Objective: The integration of an artificial intelligence tool into pathologists' workflow may lead to a more accurate and timely diagnosis of melanocytic lesions, directly patient care. The objective of this study was to create and evaluate the performance of such a model in achieving clinical-grade diagnoses of Spitz nevi, dermal and junctional melanocytic nevi, and melanomas.
Methods: We created a beginner-level training environment by teaching our algorithm to perform cytologic inferences on 136,216 manually annotated tiles of hematoxylin and eosin-stained slides consisting of unequivocal melanocytic nevi, Spitz nevi, and invasive melanoma cases. We sequentially trained and tested our network to provide a final diagnosis-classification on 39 cases in total. Positive predictive value (precision) and sensitivity (recall) were used to measure our performance.
Results: The tile-classification algorithm predicted the 136,216 irrelevant, melanoma, melanocytic nevi, and Spitz nevi tiles at sensitivities of 96%, 93%, 94% and 73%, respectively. The final trained model was able to correctly classify and predict the correct diagnosis in 85.7% of unseen cases (n = 28), reporting at or near screening-level performances for precision and recall of melanoma (76.2%, 100.0%), melanocytic nevi (100.0%, 75.0%), and Spitz nevi (100.0%, 75.0%).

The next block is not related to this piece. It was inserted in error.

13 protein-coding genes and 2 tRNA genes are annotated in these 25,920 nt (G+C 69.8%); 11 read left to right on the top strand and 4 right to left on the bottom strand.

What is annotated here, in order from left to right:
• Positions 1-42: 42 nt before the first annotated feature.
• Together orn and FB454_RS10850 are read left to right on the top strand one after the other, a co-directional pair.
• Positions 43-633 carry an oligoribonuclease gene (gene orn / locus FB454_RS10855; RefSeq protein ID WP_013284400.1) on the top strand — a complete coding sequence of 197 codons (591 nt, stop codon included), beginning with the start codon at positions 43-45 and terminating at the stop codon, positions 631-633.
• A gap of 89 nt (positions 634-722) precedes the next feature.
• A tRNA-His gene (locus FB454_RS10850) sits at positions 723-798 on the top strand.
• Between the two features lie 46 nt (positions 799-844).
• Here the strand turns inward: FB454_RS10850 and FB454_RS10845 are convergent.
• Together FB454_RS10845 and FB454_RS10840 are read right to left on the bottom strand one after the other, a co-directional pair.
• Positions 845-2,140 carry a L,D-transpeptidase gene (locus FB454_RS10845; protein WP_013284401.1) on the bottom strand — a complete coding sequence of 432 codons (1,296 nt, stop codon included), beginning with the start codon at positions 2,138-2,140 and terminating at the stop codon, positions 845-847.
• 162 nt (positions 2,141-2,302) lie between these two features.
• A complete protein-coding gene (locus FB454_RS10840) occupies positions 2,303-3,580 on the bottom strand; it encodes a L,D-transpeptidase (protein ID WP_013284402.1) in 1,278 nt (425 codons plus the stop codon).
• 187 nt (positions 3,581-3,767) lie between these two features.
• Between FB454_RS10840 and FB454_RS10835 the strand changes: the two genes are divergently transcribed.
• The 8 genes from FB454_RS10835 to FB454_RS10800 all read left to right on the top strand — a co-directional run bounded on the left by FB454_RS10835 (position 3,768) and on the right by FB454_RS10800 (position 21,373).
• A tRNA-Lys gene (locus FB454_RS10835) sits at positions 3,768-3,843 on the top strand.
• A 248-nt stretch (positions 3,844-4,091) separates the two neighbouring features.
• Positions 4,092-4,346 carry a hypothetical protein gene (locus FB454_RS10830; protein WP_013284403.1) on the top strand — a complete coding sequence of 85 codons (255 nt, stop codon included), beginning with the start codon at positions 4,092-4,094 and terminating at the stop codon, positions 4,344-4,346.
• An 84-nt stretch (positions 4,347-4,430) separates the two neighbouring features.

Conclusions: Our pilot study proves that convolutional networks trained on cellular morphology to classify melanocytic proliferations can be used as a powerful tool to assist pathologists in screening for melanoma versus other benign lesions.
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